Residential construction surge continued in 2003


Two major projects, the construction of Family Dollar and Action Motor Sports, were the highlights of an otherwise steady building season.

The Craig Building Department closed out 2003 with numbers that were just slightly higher than 2002's.

"It was real consistent with the last four years with the exception of public buildings," building Department Director Dave Costa said.

The city issued three permits for the renovation of public buildings last year, compared to 10 issued in 2002. There hasn't been a spike in that aspect of construction since 2000 when the public safety center was constructed.

Residential building was down slightly with 248 permits issued in 2003 compared to 255 in 2002, but the value of that construction was up $404,154.

Building department assistant Gayle Zimmerman said the difference was the number of stick-built homes was up compared to the number of modular homes being placed.

"The value of a stick-built home is typically higher than a manufactured home," she said.

The city saw a surge in manufactured homes in 2002, which pushed residential construction to an all-time high and more than doubled the value of residential construction.

The peak continued into 2003, with 29 new stick-built homes constructed and 10 modulars set.

Zimmerman attributes the change to the decreased availability of lots for modular homes.

"Residential building is the biggest we have in at least five years," Costa said. "It shows we're staying fairly steady in construction."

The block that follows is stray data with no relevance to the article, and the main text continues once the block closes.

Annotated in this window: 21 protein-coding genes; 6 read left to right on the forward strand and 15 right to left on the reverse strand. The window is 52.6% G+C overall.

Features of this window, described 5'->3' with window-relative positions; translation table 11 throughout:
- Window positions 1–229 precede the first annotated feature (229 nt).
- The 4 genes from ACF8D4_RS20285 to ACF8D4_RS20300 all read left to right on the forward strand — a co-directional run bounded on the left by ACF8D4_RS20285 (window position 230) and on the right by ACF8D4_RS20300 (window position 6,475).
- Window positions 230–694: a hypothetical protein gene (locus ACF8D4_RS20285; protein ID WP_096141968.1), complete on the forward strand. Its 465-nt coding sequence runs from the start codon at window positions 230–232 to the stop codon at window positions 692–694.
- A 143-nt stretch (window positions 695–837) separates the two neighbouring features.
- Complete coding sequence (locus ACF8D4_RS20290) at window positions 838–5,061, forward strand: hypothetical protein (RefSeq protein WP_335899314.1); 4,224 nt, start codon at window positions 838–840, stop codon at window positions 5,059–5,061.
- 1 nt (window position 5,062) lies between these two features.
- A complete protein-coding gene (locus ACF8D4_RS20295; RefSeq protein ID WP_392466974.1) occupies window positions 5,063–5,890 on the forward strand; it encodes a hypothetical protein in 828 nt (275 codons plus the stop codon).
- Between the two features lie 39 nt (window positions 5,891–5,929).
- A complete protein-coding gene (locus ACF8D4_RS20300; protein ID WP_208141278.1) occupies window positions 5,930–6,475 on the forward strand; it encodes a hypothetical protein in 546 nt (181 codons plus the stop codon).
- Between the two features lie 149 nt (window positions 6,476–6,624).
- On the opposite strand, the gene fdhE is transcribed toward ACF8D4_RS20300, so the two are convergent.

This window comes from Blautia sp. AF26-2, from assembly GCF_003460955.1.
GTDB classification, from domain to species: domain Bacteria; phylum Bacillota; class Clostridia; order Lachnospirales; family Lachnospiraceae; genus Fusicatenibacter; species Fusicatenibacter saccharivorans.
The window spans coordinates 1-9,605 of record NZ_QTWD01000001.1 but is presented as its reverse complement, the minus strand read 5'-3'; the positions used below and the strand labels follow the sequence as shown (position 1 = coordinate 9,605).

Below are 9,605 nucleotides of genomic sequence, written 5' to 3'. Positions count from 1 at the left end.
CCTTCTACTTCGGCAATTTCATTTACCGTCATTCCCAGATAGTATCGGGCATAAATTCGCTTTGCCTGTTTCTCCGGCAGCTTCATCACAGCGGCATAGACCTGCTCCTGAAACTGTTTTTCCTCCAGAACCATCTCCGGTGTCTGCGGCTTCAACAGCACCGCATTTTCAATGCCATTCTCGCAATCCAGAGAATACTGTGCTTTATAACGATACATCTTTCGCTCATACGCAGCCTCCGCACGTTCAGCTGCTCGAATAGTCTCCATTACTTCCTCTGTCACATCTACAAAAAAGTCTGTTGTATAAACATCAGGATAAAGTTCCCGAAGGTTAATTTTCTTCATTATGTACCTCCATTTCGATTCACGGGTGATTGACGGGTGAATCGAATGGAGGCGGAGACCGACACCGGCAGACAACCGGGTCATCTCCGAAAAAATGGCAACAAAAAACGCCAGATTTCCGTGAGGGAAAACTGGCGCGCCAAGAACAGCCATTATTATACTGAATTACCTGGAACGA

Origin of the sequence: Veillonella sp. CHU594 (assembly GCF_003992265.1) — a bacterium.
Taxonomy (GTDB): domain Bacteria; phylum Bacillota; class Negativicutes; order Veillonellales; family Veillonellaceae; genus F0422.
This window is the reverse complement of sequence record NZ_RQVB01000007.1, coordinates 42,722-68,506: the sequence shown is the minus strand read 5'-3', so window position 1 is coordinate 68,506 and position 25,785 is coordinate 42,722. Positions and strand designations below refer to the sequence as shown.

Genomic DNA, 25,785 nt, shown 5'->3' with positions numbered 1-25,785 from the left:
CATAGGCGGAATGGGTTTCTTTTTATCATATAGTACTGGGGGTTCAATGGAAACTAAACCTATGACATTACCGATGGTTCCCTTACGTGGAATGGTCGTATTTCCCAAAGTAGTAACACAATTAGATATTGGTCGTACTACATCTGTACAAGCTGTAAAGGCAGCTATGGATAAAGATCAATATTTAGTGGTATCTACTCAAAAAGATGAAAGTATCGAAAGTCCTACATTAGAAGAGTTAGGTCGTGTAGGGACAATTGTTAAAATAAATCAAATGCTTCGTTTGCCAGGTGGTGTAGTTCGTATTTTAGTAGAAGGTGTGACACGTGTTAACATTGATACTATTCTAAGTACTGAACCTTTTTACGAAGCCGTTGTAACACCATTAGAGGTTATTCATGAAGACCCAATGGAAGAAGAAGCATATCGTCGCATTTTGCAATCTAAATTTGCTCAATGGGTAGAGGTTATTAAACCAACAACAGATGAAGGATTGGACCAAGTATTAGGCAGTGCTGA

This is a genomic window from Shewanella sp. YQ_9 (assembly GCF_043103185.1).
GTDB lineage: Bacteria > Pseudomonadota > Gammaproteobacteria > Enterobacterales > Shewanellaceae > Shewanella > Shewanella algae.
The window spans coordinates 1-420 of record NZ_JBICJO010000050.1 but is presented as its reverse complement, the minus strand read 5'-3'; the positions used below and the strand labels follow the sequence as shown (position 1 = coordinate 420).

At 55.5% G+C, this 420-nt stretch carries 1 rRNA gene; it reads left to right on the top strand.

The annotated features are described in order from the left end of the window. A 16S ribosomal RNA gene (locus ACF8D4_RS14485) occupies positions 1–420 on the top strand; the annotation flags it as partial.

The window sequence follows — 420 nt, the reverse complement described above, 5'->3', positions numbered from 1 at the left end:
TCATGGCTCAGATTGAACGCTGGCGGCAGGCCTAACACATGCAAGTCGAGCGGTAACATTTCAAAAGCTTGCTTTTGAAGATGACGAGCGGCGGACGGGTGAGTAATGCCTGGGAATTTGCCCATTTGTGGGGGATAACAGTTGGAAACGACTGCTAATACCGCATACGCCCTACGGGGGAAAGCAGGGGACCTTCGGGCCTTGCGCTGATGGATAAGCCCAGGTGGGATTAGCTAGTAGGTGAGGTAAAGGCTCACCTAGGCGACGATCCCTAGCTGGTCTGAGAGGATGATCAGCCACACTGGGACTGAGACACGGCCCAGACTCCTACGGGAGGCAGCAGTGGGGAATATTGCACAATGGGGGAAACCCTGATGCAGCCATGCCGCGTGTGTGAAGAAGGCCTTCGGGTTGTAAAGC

Though 29 new homes were built, 246 residential building permits were issued.

"There's a lot of remodeling going on inside the walls of a building that you're not going to notice," Costa said.

The city issued a total of 512 building permits in 2003, for a total construction value of $6,466,280 -- numbers that keep Costa hopping.

"In the spring and summer, I'm extremely busy," he said. "In the fall and winter it slows up because it's tough to build. Some days in the summer it gets pretty frustrating."

Costa is the city's sole building inspector.

He says the numbers don't yet justify hiring another.

"Construction activity doesn't warrant me hiring another staff member," he said.

Building permit fees for 2003 totaled $109,774 -- revenue that at least covers the operational costs of the building department.

Other benefits to the city are less tangible.

Property tax accounts for very little of the city's general fund revenue so new construction doesn't add much to the bottom line.

"It does add to the general fund, but not a lot," City Finance Department Director Bruce Nelson said. "We're more dependent on sales tax."

He says the benefit of new construction is that it brings new dollars into Craig that roll into sales tax.

Christina M. Currie can be reached at 824-7031, Ext. 210 or by e-mail at

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